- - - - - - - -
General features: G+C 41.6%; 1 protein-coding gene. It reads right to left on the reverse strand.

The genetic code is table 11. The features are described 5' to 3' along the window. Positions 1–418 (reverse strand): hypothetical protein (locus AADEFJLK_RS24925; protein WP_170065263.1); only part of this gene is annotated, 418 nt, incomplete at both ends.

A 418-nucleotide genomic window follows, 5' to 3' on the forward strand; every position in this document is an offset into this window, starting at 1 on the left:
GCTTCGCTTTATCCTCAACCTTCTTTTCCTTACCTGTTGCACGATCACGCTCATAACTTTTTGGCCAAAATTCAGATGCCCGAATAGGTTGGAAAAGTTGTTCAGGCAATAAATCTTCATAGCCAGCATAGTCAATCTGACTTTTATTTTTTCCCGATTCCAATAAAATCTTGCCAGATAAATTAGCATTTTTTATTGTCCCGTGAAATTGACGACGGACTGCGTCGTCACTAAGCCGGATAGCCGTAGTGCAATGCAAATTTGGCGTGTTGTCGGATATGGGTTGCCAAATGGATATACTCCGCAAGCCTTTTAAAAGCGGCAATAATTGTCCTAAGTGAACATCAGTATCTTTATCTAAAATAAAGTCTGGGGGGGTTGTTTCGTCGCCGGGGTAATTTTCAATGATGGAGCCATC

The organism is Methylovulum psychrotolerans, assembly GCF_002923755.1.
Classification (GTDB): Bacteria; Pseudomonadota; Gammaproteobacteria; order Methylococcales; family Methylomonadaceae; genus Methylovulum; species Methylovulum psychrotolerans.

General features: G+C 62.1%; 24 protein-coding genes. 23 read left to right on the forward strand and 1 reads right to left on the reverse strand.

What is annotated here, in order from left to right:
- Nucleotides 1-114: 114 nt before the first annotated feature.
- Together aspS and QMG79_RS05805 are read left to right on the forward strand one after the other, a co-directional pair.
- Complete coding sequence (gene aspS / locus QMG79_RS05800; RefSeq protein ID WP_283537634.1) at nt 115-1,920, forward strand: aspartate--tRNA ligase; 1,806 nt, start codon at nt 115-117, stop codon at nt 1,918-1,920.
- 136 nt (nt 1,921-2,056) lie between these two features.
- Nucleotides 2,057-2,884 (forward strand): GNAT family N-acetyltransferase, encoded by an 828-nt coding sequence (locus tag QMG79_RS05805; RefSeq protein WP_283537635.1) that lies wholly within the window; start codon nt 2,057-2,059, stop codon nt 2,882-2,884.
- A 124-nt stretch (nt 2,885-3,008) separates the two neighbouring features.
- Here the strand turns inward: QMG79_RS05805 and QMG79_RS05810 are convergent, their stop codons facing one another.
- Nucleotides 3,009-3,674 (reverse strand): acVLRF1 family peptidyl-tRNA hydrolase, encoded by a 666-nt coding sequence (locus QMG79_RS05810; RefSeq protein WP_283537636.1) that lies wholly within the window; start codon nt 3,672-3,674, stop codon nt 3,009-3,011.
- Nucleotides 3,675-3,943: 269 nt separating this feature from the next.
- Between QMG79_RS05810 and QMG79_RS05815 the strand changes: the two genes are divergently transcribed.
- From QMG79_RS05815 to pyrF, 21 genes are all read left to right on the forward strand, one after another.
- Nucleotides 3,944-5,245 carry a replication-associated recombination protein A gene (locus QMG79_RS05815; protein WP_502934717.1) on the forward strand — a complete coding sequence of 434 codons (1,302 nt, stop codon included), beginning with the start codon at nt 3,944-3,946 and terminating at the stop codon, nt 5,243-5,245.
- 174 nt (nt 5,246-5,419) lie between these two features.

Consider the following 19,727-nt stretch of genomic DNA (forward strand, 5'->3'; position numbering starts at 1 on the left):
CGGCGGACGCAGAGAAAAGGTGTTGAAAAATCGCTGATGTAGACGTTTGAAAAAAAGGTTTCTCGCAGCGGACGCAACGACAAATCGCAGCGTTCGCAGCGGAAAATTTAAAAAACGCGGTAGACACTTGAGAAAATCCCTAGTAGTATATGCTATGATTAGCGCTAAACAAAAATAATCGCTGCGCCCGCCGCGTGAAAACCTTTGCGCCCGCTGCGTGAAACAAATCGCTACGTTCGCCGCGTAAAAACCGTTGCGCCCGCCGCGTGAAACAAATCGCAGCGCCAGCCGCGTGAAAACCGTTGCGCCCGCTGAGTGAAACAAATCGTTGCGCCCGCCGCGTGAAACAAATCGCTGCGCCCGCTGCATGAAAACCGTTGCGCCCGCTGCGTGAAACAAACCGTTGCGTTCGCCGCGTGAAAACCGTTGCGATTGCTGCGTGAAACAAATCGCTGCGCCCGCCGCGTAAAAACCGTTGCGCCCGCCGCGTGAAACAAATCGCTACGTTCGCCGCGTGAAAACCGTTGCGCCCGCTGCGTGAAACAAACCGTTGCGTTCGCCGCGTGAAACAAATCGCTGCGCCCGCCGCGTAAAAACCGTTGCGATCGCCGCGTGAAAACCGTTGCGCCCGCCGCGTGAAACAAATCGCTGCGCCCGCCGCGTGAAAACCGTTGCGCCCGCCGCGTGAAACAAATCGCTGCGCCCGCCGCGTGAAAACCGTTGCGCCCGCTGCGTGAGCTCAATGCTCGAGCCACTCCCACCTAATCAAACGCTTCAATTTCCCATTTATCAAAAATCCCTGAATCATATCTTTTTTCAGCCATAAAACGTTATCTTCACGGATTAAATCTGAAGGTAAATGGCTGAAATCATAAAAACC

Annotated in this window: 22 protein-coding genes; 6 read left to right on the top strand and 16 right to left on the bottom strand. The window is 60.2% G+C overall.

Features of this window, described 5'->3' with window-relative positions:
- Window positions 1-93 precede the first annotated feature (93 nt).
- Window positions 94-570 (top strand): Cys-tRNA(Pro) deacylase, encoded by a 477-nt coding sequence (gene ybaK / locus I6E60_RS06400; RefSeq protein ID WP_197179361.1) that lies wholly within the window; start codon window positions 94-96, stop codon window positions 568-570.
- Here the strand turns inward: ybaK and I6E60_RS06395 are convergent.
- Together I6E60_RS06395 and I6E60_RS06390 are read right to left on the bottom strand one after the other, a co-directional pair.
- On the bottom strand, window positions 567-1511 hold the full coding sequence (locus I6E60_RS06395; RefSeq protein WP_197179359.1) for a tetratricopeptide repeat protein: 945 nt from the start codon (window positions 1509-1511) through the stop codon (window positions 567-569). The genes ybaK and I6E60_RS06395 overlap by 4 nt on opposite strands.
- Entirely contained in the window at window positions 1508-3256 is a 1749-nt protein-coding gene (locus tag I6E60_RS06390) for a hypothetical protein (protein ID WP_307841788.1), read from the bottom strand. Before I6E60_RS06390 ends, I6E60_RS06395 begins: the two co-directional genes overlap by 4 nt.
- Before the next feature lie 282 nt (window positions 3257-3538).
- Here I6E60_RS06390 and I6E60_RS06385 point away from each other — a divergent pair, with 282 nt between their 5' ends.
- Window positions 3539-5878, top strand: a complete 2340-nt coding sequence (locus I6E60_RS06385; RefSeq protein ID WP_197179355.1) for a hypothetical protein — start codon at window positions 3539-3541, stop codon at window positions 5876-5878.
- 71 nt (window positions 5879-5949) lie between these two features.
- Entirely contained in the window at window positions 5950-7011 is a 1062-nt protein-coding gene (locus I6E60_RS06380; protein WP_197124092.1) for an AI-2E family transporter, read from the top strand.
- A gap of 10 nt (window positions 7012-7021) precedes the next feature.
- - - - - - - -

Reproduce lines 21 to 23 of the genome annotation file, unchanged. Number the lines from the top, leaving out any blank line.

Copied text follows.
- 174 nt (nt 5,246-5,419) lie between these two features.

Consider the following 19,727-nt stretch of genomic DNA (forward strand, 5'->3'; position numbering starts at 1 on the left):
CGGCGGACGCAGAGAAAAGGTGTTGAAAAATCGCTGATGTAGACGTTTGAAAAAAAGGTTTCTCGCAGCGGACGCAACGACAAATCGCAGCGTTCGCAGCGGAAAATTTAAAAAACGCGGTAGACACTTGAGAAAATCCCTAGTAGTATATGCTATGATTAGCGCTAAACAAAAATAATCGCTGCGCCCGCCGCGTGAAAACCTTTGCGCCCGCTGCGTGAAACAAATCGCTACGTTCGCCGCGTAAAAACCGTTGCGCCCGCCGCGTGAAACAAATCGCAGCGCCAGCCGCGTGAAAACCGTTGCGCCCGCTGAGTGAAACAAATCGTTGCGCCCGCCGCGTGAAACAAATCGCTGCGCCCGCTGCATGAAAACCGTTGCGCCCGCTGCGTGAAACAAACCGTTGCGTTCGCCGCGTGAAAACCGTTGCGATTGCTGCGTGAAACAAATCGCTGCGCCCGCCGCGTAAAAACCGTTGCGCCCGCCGCGTGAAACAAATCGCTACGTTCGCCGCGTGAAAACCGTTGCGCCCGCTGCGTGAAACAAACCGTTGCGTTCGCCGCGTGAAACAAATCGCTGCGCCCGCCGCGTAAAAACCGTTGCGATCGCCGCGTGAAAACCGTTGCGCCCGCCGCGTGAAACAAATCGCTGCGCCCGCCGCGTGAAAACCGTTGCGCCCGCCGCGTGAAACAAATCGCTGCGCCCGCCGCGTGAAAACCGTTGCGCCCGCTGCGTGAGCTCAATGCTCGAGCCACTCCCACCTAATCAAACGCTTCAATTTCCCATTTATCAAAAATCCCTGAATCATATCTTTTTTCAGCCATAAAACGTTATCTTCACGGATTAAATCTGAAGGTAAATGGCTGAAATCATAAAAACC